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    Peer Reviewed

    Sociological studies of third world health and health care: introduction.

    Gallagher EB

    JOURNAL OF HEALTH AND SOCIAL BEHAVIOR. 1989 Dec; 30(4):345-52.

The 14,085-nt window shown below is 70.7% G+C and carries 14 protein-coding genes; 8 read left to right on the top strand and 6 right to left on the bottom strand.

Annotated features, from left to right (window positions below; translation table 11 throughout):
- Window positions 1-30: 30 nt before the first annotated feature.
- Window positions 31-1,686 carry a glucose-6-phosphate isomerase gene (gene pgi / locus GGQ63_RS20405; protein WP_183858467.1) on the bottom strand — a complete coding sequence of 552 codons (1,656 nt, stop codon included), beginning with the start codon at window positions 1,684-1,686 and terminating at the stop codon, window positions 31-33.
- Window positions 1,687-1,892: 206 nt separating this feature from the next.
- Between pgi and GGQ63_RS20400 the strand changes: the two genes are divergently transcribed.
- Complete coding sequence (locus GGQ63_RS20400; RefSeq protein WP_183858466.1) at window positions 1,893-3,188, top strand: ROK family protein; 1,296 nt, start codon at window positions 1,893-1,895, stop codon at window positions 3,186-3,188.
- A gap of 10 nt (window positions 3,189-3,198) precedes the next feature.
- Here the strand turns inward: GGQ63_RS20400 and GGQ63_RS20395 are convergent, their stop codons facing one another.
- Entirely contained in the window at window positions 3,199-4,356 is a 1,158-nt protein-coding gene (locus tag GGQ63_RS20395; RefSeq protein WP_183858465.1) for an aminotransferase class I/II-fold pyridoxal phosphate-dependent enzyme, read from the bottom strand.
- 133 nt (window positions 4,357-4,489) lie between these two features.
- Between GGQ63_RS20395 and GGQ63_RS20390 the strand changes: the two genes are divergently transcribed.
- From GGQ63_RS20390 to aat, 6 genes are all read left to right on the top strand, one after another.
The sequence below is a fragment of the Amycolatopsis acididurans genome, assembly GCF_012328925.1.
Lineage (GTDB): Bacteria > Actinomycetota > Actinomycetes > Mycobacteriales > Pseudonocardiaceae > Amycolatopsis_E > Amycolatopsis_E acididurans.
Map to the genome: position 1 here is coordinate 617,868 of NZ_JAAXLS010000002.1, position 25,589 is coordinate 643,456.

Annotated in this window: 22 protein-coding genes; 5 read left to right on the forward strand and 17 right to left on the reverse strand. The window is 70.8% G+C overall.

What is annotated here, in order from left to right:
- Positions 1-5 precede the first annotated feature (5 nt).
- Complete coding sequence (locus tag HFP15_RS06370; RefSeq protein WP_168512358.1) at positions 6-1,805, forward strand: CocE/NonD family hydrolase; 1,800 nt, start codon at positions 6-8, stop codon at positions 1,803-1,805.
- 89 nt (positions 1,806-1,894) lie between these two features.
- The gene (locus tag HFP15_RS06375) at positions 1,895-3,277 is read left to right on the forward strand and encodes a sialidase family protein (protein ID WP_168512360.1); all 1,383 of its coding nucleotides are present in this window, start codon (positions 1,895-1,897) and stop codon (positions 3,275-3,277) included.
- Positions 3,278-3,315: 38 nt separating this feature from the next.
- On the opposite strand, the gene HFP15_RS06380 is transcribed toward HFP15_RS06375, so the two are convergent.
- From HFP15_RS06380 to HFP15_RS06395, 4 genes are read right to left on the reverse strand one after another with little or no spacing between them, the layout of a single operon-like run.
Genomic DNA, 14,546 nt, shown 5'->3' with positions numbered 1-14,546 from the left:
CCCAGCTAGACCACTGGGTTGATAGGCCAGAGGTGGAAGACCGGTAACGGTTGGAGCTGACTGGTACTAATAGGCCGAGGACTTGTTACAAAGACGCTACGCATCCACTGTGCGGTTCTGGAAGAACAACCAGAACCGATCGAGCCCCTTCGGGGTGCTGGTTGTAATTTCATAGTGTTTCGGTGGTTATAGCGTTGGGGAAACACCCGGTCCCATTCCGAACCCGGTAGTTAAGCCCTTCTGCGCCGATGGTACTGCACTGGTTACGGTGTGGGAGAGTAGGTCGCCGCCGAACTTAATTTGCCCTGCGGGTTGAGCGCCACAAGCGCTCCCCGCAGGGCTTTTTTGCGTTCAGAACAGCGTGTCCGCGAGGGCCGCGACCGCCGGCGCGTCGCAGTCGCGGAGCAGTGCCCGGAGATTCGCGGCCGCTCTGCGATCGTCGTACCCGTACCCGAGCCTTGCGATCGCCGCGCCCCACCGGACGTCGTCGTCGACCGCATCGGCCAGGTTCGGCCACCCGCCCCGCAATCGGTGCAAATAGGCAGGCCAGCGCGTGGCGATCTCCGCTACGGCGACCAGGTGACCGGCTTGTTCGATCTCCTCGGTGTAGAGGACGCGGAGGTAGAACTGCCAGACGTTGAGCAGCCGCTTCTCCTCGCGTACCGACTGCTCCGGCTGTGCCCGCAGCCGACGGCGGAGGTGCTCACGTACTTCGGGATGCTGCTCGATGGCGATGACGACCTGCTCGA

Third World originated in the 1950s as a political ideology and concept. As an empirical reality it is a world characterized by economic underdevelopment. Attention is beginning to focus on its cultural and human aspects, including health and health care. The 9 articles in this special issue show the application of sociology to the study of 3rd World health and health care. The articles are classified into 4 categories--social factors in disease, utilization of health services, provider-patient relationships, and organization of health services. Their relationship to research issues and methods in medical sociology is discussed. In conclusion, the World Health Organization's (WHO) "Health for ALL" program is critiqued in light of finding in the articles. 2 topics require closer sociological analysis than they have received, and these are discussed. The 1st concerns health manpower, especially the role of the physician, in relation to 3rd World health priorities. The 2nd is the place of traditional health personnel and practices within the general development of national health resources. Given the high regard for technical clinical skill that is imparted through medical education worldwide, it is not clear that 3rd World physicians can be persuaded to become health educators or coordinators for social resources, however necessary those functions may be. Even so, the Health for All agenda can switch to another priority, namely, the radical reform of medical education to produce physicians who are more strongly oriented toward goals of community health and less concerned with technical skill. (author's modified)
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